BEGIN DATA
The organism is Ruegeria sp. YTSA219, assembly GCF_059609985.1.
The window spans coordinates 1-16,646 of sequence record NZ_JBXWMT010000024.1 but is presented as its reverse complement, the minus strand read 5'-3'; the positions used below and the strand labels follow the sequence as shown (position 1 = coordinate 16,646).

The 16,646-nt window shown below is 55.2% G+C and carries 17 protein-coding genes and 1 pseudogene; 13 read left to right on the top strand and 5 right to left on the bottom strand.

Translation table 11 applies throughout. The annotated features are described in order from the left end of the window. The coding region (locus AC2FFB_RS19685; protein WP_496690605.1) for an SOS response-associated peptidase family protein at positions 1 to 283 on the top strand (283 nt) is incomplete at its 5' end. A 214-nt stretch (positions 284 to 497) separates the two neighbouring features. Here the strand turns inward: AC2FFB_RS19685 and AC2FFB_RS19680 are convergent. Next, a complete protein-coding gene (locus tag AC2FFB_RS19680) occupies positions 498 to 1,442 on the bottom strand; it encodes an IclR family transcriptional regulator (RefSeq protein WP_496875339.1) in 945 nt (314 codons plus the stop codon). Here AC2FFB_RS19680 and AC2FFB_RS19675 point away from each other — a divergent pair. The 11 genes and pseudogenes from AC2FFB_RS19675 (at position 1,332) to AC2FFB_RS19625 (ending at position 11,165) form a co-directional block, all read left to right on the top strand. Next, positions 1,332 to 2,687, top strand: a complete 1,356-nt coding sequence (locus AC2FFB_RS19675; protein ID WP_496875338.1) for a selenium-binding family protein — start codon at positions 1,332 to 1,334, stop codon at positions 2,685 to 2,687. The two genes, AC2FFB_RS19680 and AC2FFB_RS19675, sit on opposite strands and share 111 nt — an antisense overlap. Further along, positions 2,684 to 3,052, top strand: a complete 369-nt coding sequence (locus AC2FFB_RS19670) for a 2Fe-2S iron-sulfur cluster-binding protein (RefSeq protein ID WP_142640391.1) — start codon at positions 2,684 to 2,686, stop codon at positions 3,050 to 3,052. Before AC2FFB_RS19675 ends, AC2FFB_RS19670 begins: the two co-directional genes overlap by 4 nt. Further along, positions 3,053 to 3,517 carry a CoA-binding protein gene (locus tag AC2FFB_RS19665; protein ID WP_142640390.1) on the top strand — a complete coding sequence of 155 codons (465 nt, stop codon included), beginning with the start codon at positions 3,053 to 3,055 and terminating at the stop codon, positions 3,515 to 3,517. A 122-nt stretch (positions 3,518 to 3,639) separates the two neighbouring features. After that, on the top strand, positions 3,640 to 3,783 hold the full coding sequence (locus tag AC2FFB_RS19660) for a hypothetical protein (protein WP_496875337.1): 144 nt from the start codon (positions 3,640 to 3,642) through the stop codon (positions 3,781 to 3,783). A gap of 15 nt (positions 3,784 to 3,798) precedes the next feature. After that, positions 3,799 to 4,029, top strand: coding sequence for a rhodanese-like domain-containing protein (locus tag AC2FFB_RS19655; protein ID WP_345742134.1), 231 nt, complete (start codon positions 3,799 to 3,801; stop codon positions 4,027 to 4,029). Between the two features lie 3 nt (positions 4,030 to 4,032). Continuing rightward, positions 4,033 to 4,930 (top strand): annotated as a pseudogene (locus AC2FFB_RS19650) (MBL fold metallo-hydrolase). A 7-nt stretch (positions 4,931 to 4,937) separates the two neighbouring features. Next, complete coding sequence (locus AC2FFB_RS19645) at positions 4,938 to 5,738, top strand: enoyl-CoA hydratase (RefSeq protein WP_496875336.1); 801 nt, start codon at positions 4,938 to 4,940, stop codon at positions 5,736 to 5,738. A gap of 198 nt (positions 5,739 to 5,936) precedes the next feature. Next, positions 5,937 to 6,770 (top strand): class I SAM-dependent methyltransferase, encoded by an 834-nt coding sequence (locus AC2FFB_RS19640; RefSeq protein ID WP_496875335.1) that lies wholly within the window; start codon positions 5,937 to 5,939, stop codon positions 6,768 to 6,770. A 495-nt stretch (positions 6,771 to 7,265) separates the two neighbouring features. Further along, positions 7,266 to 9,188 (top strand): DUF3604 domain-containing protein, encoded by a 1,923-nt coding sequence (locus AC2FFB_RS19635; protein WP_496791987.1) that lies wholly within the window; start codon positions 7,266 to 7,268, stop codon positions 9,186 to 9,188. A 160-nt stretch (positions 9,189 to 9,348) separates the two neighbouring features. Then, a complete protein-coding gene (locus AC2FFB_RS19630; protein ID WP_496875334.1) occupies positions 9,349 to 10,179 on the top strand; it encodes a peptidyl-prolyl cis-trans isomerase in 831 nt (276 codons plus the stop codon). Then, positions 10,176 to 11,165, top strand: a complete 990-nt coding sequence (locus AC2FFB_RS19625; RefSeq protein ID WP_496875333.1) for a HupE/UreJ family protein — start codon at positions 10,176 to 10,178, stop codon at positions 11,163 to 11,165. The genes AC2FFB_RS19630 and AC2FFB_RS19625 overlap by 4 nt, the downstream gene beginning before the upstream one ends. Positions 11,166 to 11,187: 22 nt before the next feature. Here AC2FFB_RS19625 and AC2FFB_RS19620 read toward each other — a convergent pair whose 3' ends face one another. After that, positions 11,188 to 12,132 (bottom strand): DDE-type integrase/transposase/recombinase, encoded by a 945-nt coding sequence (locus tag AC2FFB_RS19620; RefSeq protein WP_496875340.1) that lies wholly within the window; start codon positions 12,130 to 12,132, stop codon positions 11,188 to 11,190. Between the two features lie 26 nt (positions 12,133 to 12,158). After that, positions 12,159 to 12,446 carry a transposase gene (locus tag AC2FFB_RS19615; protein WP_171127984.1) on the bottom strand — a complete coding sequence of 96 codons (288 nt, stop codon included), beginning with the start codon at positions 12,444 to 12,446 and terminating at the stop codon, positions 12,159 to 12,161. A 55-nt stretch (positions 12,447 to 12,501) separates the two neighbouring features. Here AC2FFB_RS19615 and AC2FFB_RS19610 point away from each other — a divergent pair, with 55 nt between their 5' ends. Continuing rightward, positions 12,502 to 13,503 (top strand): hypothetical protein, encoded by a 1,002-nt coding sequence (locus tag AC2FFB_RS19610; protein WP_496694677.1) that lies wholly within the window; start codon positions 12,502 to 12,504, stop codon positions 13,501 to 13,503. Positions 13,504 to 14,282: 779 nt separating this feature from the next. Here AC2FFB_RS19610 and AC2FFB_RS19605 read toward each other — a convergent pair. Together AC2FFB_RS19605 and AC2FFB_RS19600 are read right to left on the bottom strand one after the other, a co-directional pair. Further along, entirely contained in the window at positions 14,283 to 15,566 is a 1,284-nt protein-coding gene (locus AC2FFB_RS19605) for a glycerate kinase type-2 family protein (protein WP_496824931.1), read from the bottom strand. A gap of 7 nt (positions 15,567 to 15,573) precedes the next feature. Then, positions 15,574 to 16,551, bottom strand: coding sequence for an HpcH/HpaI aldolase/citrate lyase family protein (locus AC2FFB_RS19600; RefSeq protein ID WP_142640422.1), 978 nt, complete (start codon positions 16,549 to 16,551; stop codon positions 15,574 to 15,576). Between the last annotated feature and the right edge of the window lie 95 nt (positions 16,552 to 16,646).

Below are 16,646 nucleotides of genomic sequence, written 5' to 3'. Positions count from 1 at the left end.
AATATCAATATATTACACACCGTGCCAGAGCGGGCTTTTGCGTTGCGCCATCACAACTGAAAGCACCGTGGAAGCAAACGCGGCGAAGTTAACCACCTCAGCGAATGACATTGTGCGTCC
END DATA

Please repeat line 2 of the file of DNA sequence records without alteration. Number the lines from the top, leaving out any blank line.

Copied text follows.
The window spans coordinates 1-16,646 of sequence record NZ_JBXWMT010000024.1 but is presented as its reverse complement, the minus strand read 5'-3'; the positions used below and the strand labels follow the sequence as shown (position 1 = coordinate 16,646).